|Director: Stefano Sollima |
|Screenplay: Taylor Sheridan and Will Staples (screen story by Taylor Sheridan and Will Staples; based on the novel by Tom Clancy)|
|Stars: Michael B. Jordan (John Kelly), Jodie Turner-Smith (Karen Greer), Jamie Bell (Robert Ritter), Guy Pearce (Secretary Clay), Lauren London (Pam Kelly), Jacob Scipio (Hatchet), Todd Lasance (Dallas), Jack Kesy (Thunder), Lucy Russell (CIA Director Dillard), Cam Gigandet (Keith Webb), Luke Mitchell (Rowdy King), Artjom Gilz (Artem), Brett Gelman (Viktor Rykov)|
|MPAA Rating: R|
|Year of Release: 2021|
One could be forgiven for thinking that the prominent use of author Tom Clancy’s name in Tom Clancy’s Without Remorse, the film adaptation of his 1993 novel, is a bit disingenuous since the only thing novel and film have in common is the title and the main character. Otherwise, screenwriters Taylor Sheridan (Sicario, Hell or High Water) and Will Staples (a veteran of video games like Call of Duty: Modern Warfare 3) have pretty much thrown out everything, including the novel’s Vietnam-era setting, in favor of a wholly new narrative that is clearly intended to supply the foundation on which a new series of films can be built. Tom Clancy’s Without Remorse is an action thriller, but more directly it is a two-hour set-up, establishing the bona fides of the main character, a Navy SEAL named John Kelly, via an origin story that leaves him at the end as a rogue agent ready to continue doing battle on behalf of the U.S. government against any nefarious international baddies that might come our way.
Kelly is played by Michael B. Jordan, the magnetic star who has been on the rise since his powerful turn in Fruitville Station (2013) and the two Creed films (2015 and 2018). He is handed a ready-made character in the tortured hero mode, as Kelly spends most of the film on a mission of vengeance that happens to overlap with an official military operation to take out Russian terrorists in the heart of Moscow. The film’s opening action sequence establishes him as a man of great violence and skill and determination, while the middle section brings him down to earth as a doting husband (his wife is played by Lauren London) and expecting father. More really needed to be done here to give greater weight to the tragedy that befalls him; as is, it works on paper, but doesn’t really supply the kind of grief and horror that would propel him into a new life as a vengeance-seeking vigilante.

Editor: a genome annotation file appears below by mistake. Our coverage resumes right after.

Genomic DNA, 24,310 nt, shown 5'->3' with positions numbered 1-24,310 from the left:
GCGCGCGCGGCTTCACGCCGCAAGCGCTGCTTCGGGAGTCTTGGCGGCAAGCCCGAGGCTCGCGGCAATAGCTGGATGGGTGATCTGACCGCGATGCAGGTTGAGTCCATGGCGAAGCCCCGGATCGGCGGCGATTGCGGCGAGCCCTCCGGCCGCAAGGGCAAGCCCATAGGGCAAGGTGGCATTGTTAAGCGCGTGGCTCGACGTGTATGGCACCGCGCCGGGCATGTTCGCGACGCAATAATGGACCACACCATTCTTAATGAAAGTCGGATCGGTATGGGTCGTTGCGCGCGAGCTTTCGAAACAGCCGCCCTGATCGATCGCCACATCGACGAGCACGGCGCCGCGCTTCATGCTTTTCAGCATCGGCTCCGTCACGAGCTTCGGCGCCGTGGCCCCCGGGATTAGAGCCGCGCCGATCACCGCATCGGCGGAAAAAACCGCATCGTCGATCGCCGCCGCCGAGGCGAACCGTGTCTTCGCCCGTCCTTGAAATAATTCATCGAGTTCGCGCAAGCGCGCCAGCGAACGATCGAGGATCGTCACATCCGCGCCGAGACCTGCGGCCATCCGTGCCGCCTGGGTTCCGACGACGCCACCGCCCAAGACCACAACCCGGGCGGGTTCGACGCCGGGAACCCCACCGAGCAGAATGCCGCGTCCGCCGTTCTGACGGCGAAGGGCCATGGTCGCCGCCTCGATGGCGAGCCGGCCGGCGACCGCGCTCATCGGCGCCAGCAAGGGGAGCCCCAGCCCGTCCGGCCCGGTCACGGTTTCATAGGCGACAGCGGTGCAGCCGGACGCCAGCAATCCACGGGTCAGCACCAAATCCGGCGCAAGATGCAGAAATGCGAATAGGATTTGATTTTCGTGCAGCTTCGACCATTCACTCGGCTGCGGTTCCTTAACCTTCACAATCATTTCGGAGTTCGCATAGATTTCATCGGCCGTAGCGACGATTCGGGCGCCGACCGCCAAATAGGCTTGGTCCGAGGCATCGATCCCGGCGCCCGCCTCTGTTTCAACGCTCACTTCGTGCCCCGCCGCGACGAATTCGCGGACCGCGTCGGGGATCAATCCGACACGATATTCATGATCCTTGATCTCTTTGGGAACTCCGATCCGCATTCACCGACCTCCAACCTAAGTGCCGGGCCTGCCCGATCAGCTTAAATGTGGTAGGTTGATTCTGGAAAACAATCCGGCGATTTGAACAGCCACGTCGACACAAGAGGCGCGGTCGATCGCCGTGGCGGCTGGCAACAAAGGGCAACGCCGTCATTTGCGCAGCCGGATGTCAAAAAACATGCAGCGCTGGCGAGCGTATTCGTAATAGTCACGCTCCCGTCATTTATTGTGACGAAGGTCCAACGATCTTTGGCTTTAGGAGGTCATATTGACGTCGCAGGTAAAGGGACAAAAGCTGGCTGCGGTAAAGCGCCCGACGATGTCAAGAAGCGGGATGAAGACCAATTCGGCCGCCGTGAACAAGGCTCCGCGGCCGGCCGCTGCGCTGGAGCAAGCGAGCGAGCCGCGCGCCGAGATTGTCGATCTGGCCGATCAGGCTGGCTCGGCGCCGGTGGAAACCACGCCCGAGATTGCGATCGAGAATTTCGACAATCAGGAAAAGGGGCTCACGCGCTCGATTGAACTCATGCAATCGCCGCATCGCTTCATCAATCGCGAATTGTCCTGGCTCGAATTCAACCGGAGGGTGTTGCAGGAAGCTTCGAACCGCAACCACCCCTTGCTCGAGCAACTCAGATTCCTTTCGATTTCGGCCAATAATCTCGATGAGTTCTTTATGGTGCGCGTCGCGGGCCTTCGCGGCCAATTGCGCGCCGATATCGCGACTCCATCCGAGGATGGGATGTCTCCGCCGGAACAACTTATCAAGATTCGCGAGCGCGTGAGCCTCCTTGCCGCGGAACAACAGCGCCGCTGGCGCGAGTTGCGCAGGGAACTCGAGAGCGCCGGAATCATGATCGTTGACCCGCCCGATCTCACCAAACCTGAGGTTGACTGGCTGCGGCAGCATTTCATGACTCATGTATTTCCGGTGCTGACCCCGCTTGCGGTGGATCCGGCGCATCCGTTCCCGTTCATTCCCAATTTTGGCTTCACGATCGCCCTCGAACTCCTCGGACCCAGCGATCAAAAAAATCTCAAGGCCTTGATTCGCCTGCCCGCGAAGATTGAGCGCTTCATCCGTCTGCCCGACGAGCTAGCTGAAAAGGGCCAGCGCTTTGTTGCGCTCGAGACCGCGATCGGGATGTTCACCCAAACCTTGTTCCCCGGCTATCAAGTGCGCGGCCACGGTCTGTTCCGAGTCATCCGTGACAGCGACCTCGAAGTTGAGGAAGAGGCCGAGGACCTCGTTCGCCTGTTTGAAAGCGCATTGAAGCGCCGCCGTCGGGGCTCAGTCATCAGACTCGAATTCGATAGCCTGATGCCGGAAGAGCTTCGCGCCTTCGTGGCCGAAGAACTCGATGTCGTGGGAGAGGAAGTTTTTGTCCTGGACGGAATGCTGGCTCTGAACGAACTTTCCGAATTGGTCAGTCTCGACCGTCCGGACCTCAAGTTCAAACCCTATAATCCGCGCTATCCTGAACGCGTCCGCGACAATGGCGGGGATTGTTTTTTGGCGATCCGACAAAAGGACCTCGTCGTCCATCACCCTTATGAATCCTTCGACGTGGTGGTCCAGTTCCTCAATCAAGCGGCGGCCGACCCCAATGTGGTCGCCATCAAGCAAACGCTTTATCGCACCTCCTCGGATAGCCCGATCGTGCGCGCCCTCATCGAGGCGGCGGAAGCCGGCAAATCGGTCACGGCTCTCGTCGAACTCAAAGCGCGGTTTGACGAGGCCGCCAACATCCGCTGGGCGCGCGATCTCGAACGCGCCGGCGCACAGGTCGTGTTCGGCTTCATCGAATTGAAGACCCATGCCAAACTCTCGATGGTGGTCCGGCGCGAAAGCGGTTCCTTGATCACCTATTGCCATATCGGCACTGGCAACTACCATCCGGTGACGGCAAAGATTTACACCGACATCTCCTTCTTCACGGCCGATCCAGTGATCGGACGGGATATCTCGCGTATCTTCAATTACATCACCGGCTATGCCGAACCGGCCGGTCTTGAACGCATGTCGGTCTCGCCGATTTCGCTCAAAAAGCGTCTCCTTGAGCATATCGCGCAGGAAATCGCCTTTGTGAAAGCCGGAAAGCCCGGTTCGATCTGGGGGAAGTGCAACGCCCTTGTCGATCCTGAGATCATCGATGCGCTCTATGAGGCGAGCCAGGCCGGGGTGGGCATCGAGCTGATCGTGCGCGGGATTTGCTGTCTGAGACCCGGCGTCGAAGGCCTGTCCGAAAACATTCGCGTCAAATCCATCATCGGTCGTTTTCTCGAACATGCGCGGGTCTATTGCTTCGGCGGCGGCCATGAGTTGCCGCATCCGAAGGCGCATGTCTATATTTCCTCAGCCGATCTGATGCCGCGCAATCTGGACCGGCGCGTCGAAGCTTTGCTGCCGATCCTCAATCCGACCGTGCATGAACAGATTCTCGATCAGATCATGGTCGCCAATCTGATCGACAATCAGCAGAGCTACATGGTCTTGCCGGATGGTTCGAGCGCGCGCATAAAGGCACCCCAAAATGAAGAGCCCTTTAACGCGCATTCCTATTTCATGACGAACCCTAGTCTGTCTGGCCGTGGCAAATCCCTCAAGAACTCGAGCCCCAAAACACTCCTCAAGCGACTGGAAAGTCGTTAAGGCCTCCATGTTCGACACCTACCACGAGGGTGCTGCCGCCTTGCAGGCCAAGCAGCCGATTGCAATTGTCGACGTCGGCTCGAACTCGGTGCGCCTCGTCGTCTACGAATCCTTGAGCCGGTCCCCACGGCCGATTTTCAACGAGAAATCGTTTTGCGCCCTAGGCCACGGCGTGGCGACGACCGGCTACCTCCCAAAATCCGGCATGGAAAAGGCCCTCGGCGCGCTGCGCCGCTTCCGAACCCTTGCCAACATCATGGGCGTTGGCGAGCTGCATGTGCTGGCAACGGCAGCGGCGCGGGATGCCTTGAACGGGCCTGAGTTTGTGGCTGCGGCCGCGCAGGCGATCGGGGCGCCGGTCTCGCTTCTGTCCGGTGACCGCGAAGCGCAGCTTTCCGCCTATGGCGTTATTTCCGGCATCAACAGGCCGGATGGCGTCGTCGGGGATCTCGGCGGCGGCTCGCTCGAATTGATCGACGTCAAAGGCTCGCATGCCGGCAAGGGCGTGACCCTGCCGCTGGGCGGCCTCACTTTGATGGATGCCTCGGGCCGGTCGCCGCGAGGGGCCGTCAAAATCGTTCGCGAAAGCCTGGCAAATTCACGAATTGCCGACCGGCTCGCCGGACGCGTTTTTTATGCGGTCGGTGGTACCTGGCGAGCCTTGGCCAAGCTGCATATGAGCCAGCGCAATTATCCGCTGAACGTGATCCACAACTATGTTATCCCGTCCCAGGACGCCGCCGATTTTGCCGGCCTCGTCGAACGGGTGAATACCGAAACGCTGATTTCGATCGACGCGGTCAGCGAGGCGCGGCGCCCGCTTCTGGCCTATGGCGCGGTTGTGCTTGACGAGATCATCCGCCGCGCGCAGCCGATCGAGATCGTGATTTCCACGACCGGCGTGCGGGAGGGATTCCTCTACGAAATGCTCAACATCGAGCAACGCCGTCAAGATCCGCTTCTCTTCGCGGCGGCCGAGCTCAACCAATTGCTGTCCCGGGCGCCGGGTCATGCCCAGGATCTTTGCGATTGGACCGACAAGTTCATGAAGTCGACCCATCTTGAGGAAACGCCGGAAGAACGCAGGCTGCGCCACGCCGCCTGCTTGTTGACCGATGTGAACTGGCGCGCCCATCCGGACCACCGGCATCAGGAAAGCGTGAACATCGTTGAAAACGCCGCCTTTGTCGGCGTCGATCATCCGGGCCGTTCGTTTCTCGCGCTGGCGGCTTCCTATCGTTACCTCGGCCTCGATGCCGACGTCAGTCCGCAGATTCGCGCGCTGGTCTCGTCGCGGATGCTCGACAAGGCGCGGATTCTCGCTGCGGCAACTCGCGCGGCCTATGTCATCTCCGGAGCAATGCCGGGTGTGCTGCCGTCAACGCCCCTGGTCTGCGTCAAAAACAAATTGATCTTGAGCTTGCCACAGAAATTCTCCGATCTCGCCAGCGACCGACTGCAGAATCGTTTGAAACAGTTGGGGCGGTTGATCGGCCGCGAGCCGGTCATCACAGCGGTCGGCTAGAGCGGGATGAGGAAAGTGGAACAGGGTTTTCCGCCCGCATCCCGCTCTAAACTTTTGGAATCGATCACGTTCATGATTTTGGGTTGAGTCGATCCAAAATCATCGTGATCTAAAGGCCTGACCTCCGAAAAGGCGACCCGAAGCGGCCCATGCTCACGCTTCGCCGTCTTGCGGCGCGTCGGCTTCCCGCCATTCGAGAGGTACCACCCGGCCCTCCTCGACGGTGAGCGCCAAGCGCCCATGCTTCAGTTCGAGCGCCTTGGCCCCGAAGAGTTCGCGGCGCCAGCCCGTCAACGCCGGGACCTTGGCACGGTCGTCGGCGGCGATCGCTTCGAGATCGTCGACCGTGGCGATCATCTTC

There is more, though, including a CIA honcho named Robert Ritter (Jamie Bell), who may be working both sides, and the Secretary of Defense (Guy Pearce), who recognizes Kelly’s unique capacities and how he can help the larger cause. Kelly works directly with his commanding officer, Karen Greer (Jodie Turner-Smith, Queen & Slim), who appreciates his abilities, but also questions whether he is fit to serve in his current capacity. In other words, there is all manner of mistrust and distrust among those who are working together, which gives added punch to the film’s extended climax in a Moscow hotel where Kelly and his team are battling against Russian soldiers, police officers, and a particularly nasty sniper. Kelly proves to be every bit the self-sacrificing hero we knew he was from the film’s opening moments, which makes him a much duller character than the film deserves. Jordan, gifted actor though he may be, never really finds a way to give Kelly the bitter, brutal edge he needs. There is no real ambiguity here, just pre-packaged muscle and grit.
This is particularly surprising given that the film was co-written by Taylor Sheridan and directed by Stefano Sollima, who previously collaborated on Sicario: Day of the Soldado (2018), a film that is all about moral and legal ambiguity and violence as the tie that binds the just and the unjust. The Italian-born Sollima again brings a dark visual intensity to the film, and the action sequences work on their own merit, but still fail to bring the various strands of the narrative together in an emotionally compelling way. It is a film of good parts that never quite pulls together, which makes it hard to justify its onerous focus on establishing a world from which future films may emerge.
Copyright © 2021 James Kendrick
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